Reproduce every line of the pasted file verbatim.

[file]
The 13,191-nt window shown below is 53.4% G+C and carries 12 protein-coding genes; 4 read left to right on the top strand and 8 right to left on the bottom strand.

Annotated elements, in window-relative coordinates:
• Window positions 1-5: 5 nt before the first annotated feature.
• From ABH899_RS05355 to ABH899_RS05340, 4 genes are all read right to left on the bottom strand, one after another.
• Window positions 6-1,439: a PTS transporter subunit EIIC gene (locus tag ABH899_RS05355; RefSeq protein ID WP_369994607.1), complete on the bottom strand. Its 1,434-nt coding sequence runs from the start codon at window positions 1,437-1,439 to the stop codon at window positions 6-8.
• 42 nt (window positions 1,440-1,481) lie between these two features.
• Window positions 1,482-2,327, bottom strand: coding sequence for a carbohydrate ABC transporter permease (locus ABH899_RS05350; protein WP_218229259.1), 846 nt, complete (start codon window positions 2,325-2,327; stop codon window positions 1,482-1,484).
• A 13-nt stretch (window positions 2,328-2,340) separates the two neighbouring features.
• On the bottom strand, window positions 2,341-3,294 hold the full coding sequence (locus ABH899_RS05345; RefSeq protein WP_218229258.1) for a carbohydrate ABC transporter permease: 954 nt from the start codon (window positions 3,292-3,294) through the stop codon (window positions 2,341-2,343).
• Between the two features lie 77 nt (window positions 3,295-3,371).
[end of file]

The 13,191-nt window shown below is 53.4% G+C and carries 12 protein-coding genes; 4 read left to right on the top strand and 8 right to left on the bottom strand.

Annotated elements, in window-relative coordinates:
• Window positions 1-5: 5 nt before the first annotated feature.
• From ABH899_RS05355 to ABH899_RS05340, 4 genes are all read right to left on the bottom strand, one after another.
• Window positions 6-1,439: a PTS transporter subunit EIIC gene (locus tag ABH899_RS05355; RefSeq protein ID WP_369994607.1), complete on the bottom strand. Its 1,434-nt coding sequence runs from the start codon at window positions 1,437-1,439 to the stop codon at window positions 6-8.
• 42 nt (window positions 1,440-1,481) lie between these two features.
• Window positions 1,482-2,327, bottom strand: coding sequence for a carbohydrate ABC transporter permease (locus ABH899_RS05350; protein WP_218229259.1), 846 nt, complete (start codon window positions 2,325-2,327; stop codon window positions 1,482-1,484).
• A 13-nt stretch (window positions 2,328-2,340) separates the two neighbouring features.
• On the bottom strand, window positions 2,341-3,294 hold the full coding sequence (locus ABH899_RS05345; RefSeq protein WP_218229258.1) for a carbohydrate ABC transporter permease: 954 nt from the start codon (window positions 3,292-3,294) through the stop codon (window positions 2,341-2,343).
• Between the two features lie 77 nt (window positions 3,295-3,371).